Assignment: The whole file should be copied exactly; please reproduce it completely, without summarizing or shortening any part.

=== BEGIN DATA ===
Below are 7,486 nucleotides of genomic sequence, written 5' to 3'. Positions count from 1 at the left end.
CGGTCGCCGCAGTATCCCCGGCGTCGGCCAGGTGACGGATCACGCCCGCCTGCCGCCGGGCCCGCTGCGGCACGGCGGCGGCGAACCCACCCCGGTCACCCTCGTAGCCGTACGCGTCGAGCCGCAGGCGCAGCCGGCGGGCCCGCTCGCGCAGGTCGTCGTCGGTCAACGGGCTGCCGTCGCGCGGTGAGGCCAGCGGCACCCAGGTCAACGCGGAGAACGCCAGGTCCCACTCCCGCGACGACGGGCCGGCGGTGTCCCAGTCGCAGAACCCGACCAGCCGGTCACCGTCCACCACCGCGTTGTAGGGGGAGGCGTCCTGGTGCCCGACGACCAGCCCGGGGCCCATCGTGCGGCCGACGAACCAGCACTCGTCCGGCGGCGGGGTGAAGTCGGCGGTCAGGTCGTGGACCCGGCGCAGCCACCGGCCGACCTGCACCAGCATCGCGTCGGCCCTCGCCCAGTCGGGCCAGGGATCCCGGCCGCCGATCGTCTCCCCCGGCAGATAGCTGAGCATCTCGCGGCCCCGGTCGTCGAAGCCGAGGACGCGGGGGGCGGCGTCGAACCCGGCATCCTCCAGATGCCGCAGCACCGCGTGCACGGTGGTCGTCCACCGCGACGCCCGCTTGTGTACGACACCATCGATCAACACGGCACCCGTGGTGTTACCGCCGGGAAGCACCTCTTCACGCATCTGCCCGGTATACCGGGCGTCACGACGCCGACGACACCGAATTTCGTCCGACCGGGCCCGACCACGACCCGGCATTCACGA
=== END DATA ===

Below are 7,486 nucleotides of genomic sequence, written 5' to 3'. Positions count from 1 at the left end.
CGGTCGCCGCAGTATCCCCGGCGTCGGCCAGGTGACGGATCACGCCCGCCTGCCGCCGGGCCCGCTGCGGCACGGCGGCGGCGAACCCACCCCGGTCACCCTCGTAGCCGTACGCGTCGAGCCGCAGGCGCAGCCGGCGGGCCCGCTCGCGCAGGTCGTCGTCGGTCAACGGGCTGCCGTCGCGCGGTGAGGCCAGCGGCACCCAGGTCAACGCGGAGAACGCCAGGTCCCACTCCCGCGACGACGGGCCGGCGGTGTCCCAGTCGCAGAACCCGACCAGCCGGTCACCGTCCACCACCGCGTTGTAGGGGGAGGCGTCCTGGTGCCCGACGACCAGCCCGGGGCCCATCGTGCGGCCGACGAACCAGCACTCGTCCGGCGGCGGGGTGAAGTCGGCGGTCAGGTCGTGGACCCGGCGCAGCCACCGGCCGACCTGCACCAGCATCGCGTCGGCCCTCGCCCAGTCGGGCCAGGGATCCCGGCCGCCGATCGTCTCCCCCGGCAGATAGCTGAGCATCTCGCGGCCCCGGTCGTCGAAGCCGAGGACGCGGGGGGCGGCGTCGAACCCGGCATCCTCCAGATGCCGCAGCACCGCGTGCACGGTGGTCGTCCACCGCGACGCCCGCTTGTGTACGACACCATCGATCAACACGGCACCCGTGGTGTTACCGCCGGGAAGCACCTCTTCACGCATCTGCCCGGTATACCGGGCGTCACGACGCCGACGACACCGAATTTCGTCCGACCGGGCCCGACCACGACCCGGCATTCACGA